At the 2015 CIPD L&D Show, one of the Learning Arena presentations sponsored by MOL explored the practical steps that L&D professionals need to take to support organisations in a VUCA (Volatility, Uncertainty, Complexity and Ambiguity) world.
Mary Fraser and Diane Allen, MOL Tutors, shared their view that there is an opportunity for L&D professionals in smoothing the edges of change and to become a catalyst or ‘Performance Consultants’ in their organisation, turning Volatility into Vision, Uncertainty into Understanding, Complexity into Clarity and Ambiguity into Agility.
Drawing on the recent research report by the CIPD and the consultancy “Towards Maturity” entitled “L&D: Evolving roles, enhancing skills” (CIPD, April 2015), the presentation outlined an analytical framework and evidence from case studies to help provide a way forward.
The aim of the session was to challenge the thinking of the L&D professional and this report provided the perfect springboard. In developing a practical toolkit, L&D practitioners need to review four key areas both in terms of how their function operates as well as how their own capabilities measure up.
- Alignment and resources – Delegates were asked “are you agile?”, “do you add value?” and “ how do you best organise your L&D function?” to stimulate thinking in this area.
- Evolution of roles and responsibilities – Members of the audience were asked a series of challenging questions around use of data and environmental scanning. A key challenge is around “What is needed to enable the move from Learning Delivery to Performance Consultancy?”
- Building skills and capabilities – As L&D professionals, we are known for developing others ahead of ourselves, leading to key skills gaps such as social and online learning.
- Driving change – as L&D professionals, the prime aim should be to help your employees make sense of change. Being aware of future developments using robust evidence, data and analytical thinking are vital if L&D professionals are to effectively make sense of change and prioritise action.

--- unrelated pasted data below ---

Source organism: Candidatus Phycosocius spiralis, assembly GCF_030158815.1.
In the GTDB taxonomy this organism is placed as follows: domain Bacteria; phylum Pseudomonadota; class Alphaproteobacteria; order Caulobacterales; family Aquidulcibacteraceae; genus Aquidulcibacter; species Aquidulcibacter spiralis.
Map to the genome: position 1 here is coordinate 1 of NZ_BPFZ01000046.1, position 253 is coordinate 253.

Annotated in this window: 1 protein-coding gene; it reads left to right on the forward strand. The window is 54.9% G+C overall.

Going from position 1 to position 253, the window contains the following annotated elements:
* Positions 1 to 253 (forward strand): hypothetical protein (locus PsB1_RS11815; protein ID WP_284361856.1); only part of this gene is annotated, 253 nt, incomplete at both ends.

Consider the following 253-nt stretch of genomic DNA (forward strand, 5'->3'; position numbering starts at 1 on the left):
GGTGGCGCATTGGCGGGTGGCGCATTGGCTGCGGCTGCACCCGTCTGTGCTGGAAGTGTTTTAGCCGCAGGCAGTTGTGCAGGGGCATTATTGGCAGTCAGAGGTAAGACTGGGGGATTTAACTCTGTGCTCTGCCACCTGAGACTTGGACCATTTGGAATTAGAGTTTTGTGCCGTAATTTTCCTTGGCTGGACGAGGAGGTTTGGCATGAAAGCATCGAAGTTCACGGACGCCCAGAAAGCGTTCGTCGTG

Using priority areas as a jumping off point, delegates were asked to rate their current levels of preparation both personally and operationally.
Towards the end of the session, a voting tool (available at www.mentimeter.com) was used to gauge the skills gaps of the audience.
The audience were given the link to cast their votes via their mobiles on a single question “What is the single most important challenge to overcome?”
The voting mechanism gives instant feedback and within a minute, 43 of the audience had cast their votes.
It was no real surprise that 26% of the audience felt that their most important challenge was ‘Using social media effectively’. Social media is with us and the signs are, it is here to stay for some years yet.
A close second at 23% those who voted felt their challenge was ‘on line or blended learning delivery’.
This one was a bit surprising as online learning has been in our L&D world for some years. Something to explore further in future presentations.
‘Marketing and Stakeholder engagement’ with ‘Programme evaluation’ came next, with both receiving a 14% each.
These are key areas to ensure L&D professionals have the data to back up plans and get the essential buy in needed. In addition, the data from learning evaluations will help the L&D function conduct effective internal marketing by singing their success from the rooftops.
‘Business planning’ received an interesting 9%, inferring that more of the audience were successfully working on planning their L&D programmes to fit in with the business.
The session concluded with an overview of the need to be a visionary, to create and innovate whilst communicating effectively. Now more than ever, the VUCA world requires L&D professionals to strive for results and persevere no matter what, whilst all the while loving learning and keeping curious.